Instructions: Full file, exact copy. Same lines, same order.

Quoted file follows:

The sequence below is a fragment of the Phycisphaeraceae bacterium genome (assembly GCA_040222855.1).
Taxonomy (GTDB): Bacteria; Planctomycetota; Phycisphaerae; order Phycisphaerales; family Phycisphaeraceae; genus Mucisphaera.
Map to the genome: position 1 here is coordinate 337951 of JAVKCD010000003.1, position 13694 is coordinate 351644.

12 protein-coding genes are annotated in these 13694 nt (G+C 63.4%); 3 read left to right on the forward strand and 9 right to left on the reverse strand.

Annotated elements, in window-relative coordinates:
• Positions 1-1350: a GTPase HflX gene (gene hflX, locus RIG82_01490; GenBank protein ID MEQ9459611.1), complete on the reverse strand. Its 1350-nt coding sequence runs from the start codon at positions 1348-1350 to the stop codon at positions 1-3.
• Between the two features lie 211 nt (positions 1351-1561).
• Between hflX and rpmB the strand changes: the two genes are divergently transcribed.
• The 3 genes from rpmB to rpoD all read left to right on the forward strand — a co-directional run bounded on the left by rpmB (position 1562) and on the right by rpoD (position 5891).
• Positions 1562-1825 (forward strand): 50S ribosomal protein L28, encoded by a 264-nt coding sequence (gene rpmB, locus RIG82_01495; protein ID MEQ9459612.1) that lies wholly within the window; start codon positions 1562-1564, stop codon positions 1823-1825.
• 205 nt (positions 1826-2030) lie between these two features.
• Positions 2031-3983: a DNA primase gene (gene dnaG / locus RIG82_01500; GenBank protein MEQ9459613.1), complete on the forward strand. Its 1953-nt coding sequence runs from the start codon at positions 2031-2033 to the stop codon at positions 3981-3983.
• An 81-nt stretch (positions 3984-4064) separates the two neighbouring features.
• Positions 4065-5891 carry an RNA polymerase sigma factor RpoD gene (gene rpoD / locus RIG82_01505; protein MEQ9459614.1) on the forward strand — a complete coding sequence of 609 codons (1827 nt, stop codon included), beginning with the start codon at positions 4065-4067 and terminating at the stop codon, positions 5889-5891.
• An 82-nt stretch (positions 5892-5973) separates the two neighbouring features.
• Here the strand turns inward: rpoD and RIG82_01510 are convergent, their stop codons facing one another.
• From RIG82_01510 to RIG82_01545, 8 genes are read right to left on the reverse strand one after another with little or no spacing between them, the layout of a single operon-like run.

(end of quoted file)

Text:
The sequence below is a fragment of the Phycisphaeraceae bacterium genome (assembly GCA_040222855.1).
Taxonomy (GTDB): Bacteria; Planctomycetota; Phycisphaerae; order Phycisphaerales; family Phycisphaeraceae; genus Mucisphaera.
Map to the genome: position 1 here is coordinate 337951 of JAVKCD010000003.1, position 13694 is coordinate 351644.

12 protein-coding genes are annotated in these 13694 nt (G+C 63.4%); 3 read left to right on the forward strand and 9 right to left on the reverse strand.

Annotated elements, in window-relative coordinates:
• Positions 1-1350: a GTPase HflX gene (gene hflX, locus RIG82_01490; GenBank protein ID MEQ9459611.1), complete on the reverse strand. Its 1350-nt coding sequence runs from the start codon at positions 1348-1350 to the stop codon at positions 1-3.
• Between the two features lie 211 nt (positions 1351-1561).
• Between hflX and rpmB the strand changes: the two genes are divergently transcribed.
• The 3 genes from rpmB to rpoD all read left to right on the forward strand — a co-directional run bounded on the left by rpmB (position 1562) and on the right by rpoD (position 5891).
• Positions 1562-1825 (forward strand): 50S ribosomal protein L28, encoded by a 264-nt coding sequence (gene rpmB, locus RIG82_01495; protein ID MEQ9459612.1) that lies wholly within the window; start codon positions 1562-1564, stop codon positions 1823-1825.
• 205 nt (positions 1826-2030) lie between these two features.
• Positions 2031-3983: a DNA primase gene (gene dnaG / locus RIG82_01500; GenBank protein MEQ9459613.1), complete on the forward strand. Its 1953-nt coding sequence runs from the start codon at positions 2031-2033 to the stop codon at positions 3981-3983.
• An 81-nt stretch (positions 3984-4064) separates the two neighbouring features.
• Positions 4065-5891 carry an RNA polymerase sigma factor RpoD gene (gene rpoD / locus RIG82_01505; protein MEQ9459614.1) on the forward strand — a complete coding sequence of 609 codons (1827 nt, stop codon included), beginning with the start codon at positions 4065-4067 and terminating at the stop codon, positions 5889-5891.
• An 82-nt stretch (positions 5892-5973) separates the two neighbouring features.
• Here the strand turns inward: rpoD and RIG82_01510 are convergent, their stop codons facing one another.
• From RIG82_01510 to RIG82_01545, 8 genes are read right to left on the reverse strand one after another with little or no spacing between them, the layout of a single operon-like run.